Taipei-Chi Cheng (??), an Olympic medalist and president of the Hope Cultural and Educational Foundation, led a call Monday by several groups for Taiwan to be allowed to compete under its own name at the 2020 Tokyo Olympics and said a public referendum should be held on the issue.
Chi, an Olympic bronze medalist in the 1968 Mexico City Olympics, raised the issue at a news conference in Taipei, saying that the public should be asked to decide whether the national team should compete under the name "Taiwan" at the 2020 Tokyo Olympics and other international games.
"As an athlete who has participated in the Olympic Games, I think I'm entitled to share my feelings in this regard," said Chi, who was backed at the press conference by representatives of several pro-independence groups and politicians.
"It's very aggravating, humiliating and depressing to not be able to use our own country's name and national anthem at the Olympic Games," she said, noting that Taiwan is the only one of International Olympic Committee's (IOC) 200-plus members not allowed to do so.
Taiwan's teams and delegations are required to use the name "Chinese Taipei" at international sport meetings, due to its special political status with regard to China, which sees Taiwan as a renegade province.
At the press conference, Chang Tsan-hung (???), standing director of the Lee Teng-hui Association for Democracy, said it is time to push for a change.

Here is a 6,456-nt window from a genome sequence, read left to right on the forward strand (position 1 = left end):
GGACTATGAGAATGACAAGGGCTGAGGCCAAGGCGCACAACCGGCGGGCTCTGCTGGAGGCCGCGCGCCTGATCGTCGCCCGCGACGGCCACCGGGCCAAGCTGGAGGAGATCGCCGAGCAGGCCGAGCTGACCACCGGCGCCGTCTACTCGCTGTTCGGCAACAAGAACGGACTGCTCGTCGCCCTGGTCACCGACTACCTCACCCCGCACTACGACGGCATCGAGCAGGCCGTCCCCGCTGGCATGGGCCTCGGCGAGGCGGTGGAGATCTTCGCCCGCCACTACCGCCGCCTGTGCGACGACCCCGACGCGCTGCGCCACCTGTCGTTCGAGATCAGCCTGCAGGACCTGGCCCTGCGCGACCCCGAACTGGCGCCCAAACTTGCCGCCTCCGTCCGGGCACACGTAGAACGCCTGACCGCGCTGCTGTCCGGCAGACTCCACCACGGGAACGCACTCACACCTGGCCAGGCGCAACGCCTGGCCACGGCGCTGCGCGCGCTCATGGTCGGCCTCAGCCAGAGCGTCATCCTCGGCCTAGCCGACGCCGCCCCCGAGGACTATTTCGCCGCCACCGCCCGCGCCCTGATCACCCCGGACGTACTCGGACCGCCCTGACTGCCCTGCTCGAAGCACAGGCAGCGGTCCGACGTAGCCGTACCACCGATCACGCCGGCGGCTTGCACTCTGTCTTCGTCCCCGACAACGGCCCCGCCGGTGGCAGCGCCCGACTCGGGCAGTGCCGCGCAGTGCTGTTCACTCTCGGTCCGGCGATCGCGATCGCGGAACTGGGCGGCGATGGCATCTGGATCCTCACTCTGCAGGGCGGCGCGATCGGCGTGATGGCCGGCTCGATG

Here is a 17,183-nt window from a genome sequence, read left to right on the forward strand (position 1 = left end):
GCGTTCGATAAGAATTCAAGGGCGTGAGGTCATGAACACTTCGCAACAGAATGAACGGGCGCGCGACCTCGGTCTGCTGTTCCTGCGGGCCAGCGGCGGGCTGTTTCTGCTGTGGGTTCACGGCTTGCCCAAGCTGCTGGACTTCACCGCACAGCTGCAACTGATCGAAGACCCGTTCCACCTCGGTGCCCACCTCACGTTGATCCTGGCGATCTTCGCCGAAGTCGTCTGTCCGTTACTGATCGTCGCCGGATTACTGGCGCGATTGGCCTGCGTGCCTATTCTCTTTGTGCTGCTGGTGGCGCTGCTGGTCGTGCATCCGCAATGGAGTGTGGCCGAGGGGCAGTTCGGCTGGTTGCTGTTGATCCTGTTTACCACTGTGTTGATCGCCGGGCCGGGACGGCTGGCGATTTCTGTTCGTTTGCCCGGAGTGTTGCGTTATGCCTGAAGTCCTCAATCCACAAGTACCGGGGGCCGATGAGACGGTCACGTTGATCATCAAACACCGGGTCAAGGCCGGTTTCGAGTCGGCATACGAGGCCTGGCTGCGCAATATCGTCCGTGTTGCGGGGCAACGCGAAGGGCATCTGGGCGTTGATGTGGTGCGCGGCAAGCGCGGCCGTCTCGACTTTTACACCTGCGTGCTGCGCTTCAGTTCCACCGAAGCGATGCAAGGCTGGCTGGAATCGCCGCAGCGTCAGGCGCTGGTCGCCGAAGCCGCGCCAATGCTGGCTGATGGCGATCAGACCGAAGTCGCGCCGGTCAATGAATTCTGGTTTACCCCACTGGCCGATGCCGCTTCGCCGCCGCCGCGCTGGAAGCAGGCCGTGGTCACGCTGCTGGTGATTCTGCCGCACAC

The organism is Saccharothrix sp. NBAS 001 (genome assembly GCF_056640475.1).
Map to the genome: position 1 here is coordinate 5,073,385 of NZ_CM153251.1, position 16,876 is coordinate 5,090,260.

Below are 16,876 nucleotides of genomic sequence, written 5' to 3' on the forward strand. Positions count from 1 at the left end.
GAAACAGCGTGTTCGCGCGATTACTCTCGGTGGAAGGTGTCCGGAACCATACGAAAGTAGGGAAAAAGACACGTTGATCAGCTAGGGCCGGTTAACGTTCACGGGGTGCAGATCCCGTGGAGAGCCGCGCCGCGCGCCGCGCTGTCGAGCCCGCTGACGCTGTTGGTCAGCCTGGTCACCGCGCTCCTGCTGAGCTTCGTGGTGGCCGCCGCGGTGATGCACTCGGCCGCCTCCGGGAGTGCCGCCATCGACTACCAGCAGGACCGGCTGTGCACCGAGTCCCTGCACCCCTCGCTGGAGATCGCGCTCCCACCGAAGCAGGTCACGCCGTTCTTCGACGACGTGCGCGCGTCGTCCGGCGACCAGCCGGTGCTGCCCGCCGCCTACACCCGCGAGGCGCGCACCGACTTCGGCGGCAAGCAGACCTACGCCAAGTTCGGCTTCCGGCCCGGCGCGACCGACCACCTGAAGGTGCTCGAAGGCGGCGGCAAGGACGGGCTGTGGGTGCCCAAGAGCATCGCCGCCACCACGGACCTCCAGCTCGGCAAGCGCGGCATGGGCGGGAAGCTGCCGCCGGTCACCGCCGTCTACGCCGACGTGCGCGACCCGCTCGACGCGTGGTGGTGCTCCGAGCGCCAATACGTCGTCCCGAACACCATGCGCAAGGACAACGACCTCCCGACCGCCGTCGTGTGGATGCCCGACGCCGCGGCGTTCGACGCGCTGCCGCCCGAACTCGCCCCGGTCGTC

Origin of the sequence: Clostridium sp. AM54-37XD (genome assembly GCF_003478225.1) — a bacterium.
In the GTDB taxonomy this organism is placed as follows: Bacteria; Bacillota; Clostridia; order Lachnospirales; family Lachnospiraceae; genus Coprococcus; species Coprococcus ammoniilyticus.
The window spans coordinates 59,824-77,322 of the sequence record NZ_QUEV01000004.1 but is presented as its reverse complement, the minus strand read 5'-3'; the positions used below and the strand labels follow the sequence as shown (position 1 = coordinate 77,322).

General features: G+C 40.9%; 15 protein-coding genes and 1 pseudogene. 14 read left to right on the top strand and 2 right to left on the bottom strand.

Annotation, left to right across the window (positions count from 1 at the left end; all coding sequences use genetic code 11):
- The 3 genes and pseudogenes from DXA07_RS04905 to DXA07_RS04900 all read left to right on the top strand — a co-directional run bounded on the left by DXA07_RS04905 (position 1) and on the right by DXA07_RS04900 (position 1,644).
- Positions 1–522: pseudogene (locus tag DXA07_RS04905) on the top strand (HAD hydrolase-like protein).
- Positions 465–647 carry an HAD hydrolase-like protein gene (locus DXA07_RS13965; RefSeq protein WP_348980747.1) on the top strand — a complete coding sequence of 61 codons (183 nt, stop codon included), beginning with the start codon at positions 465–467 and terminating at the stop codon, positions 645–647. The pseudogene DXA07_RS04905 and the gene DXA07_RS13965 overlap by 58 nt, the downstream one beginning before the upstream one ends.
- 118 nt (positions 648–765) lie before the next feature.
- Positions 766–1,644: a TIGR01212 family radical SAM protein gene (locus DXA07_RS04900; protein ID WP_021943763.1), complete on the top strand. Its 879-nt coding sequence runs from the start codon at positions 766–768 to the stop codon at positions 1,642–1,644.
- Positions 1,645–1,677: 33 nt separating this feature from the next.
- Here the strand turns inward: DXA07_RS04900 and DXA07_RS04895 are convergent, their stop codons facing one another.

"Taiwan is Taiwan, and there is no country in the world called 'Chinese Taipei,'" said Chang, who is also a co-founder of Team Taiwan Campaign for 2020 Tokyo Olympics (2020????????????).
"It's time to push the name change through a referendum, given the high degree of social consensus on the issue now and the fact that the threshold for launching a public referendum has been lowered with the passage of the revised Referendum Act," he said.
Shen Ching-kai (???), convener of the campaign, said that if things go well in the petition stage, the referendum could be initiated in mid-February and held alongside the local government elections at the end of the year.
Legislator Pasuya Yao (???) of the ruling Democratic Progressive Party (DPP) also attended the press conference in support of the name-change proposal.
Source: Focus Taiwan News Channel